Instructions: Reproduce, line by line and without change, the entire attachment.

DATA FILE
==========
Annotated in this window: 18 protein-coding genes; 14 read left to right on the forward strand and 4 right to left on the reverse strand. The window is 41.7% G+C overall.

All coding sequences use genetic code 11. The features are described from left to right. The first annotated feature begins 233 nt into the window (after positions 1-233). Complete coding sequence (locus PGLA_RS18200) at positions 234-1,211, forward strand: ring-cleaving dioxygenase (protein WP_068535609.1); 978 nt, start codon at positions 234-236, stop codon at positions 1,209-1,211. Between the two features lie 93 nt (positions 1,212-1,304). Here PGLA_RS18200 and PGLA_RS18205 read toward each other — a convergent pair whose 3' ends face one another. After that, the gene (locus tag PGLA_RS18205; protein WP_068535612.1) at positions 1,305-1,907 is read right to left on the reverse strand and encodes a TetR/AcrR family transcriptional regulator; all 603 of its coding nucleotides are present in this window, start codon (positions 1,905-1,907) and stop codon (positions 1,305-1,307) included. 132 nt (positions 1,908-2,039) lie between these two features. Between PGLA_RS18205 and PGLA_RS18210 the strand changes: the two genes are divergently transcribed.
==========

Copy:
Annotated in this window: 18 protein-coding genes; 14 read left to right on the forward strand and 4 right to left on the reverse strand. The window is 41.7% G+C overall.

All coding sequences use genetic code 11. The features are described from left to right. The first annotated feature begins 233 nt into the window (after positions 1-233). Complete coding sequence (locus PGLA_RS18200) at positions 234-1,211, forward strand: ring-cleaving dioxygenase (protein WP_068535609.1); 978 nt, start codon at positions 234-236, stop codon at positions 1,209-1,211. Between the two features lie 93 nt (positions 1,212-1,304). Here PGLA_RS18200 and PGLA_RS18205 read toward each other — a convergent pair whose 3' ends face one another. After that, the gene (locus tag PGLA_RS18205; protein WP_068535612.1) at positions 1,305-1,907 is read right to left on the reverse strand and encodes a TetR/AcrR family transcriptional regulator; all 603 of its coding nucleotides are present in this window, start codon (positions 1,905-1,907) and stop codon (positions 1,305-1,307) included. 132 nt (positions 1,908-2,039) lie between these two features. Between PGLA_RS18205 and PGLA_RS18210 the strand changes: the two genes are divergently transcribed.